Report: Masters officials inform patrons of delay in ticketing process for 2021
Dustin Johnson tees off to a near empty tee box on the 18th hole during November's Masters.
In 99 days, the first round of the 2021 Masters is scheduled to begin at Augusta National Golf Club. Whether spectators will be in attendance remains uncertain, however, after a report that officials have informed ticket holders that they are pushing back the ticketing process for this April’s tournament.
According to a story from ESPN, the club updated patrons via an email on Tuesday. “As planning continues on how to stage the 2021 Masters Tournament safely and responsibly, we would like to inform you that Augusta National is delaying the ticket process for Patron Series Badges, which traditionally begins Jan. 1,” the email said, according to ESPN. “Our intention is to communicate our decisions for the 2021 Masters to all patrons of record by the end of January. No further action is needed with your account at this time.”
The club had yet to respond when contacted by Golf Digest about the email or its future plans.
COVID-19 forced the postponement of the 2020 Masters from April until November and prevented the tournament for allowing fans to attend when it was held last fall. Dustin Johnson’s five-stroke victory was witnessed in person only by a select number of Augusta National members and media.
Fans who had tickets for the 2020 Masters were given the option of deferring their use until 2021. Spectators who won the lottery for tickets for 2020 practice rounds also had the option of holding on to them for 2021.
In the coming weeks, Augusta National officials will have to decide from a handful of potential scenarios. The best outcome would be that they get assurances from state and local authorities that it is safe to allow a full or near full complement of ticket holders to attend. The tournament doesn’t release information on how many tickets are sold but estimates are between 30,000-35,000 a day during tournament rounds. Given the current number of coronavirus cases around the country and the continued surge in numbers, even with the early administration of vaccines, this seems an unlikely outcome.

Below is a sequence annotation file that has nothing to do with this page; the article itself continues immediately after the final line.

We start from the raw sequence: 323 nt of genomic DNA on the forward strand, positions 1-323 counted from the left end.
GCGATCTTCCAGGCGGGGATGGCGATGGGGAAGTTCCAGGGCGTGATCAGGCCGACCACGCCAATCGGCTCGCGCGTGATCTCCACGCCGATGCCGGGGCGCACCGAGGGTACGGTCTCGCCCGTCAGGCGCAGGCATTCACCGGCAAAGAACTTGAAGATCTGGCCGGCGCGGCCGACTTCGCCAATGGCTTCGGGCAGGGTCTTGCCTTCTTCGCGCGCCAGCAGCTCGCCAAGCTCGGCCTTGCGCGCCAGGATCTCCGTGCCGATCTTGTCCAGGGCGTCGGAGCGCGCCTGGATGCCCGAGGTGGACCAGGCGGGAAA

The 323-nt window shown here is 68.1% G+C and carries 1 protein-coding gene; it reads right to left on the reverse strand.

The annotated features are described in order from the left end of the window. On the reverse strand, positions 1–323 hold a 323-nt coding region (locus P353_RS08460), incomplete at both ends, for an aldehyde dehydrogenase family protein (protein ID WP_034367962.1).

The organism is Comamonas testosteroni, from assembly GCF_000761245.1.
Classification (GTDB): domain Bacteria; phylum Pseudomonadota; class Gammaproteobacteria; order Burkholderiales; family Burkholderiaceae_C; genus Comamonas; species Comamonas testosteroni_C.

More reasonable would be allowing a smaller number of fans to attend, although the logistics of how many and how the club would determine who could gain admission would need to be worked out and would be a significant challenge to determine.
A third option, of course, would be to play the major for a second straight year without patrons. It was a scenario that Masters chairman Fred Ridley acknowledged as possible in November, but was hopeful that other measures could be put in place to avoid.
“We would need to see objective data that would give us a high level of confidence that we could bring large numbers of people onto the grounds for April,” Ridley said last month. “I think the vaccine … I don't want to get into medical prognostications, but just logically as a lay person, the vaccine, while it will be wonderful when it happens, there are all kinds of issues that point to beyond April [for the vaccine] as the silver bullet.
"As it relates to [COVID-19] testing, there are some real opportunities there. Our staff has been exploring those very deeply. We have a number of people who are very interested in helping us. It is something we will be looking very hard at. It'll be a wonderful circumstance if we could test large numbers of people.”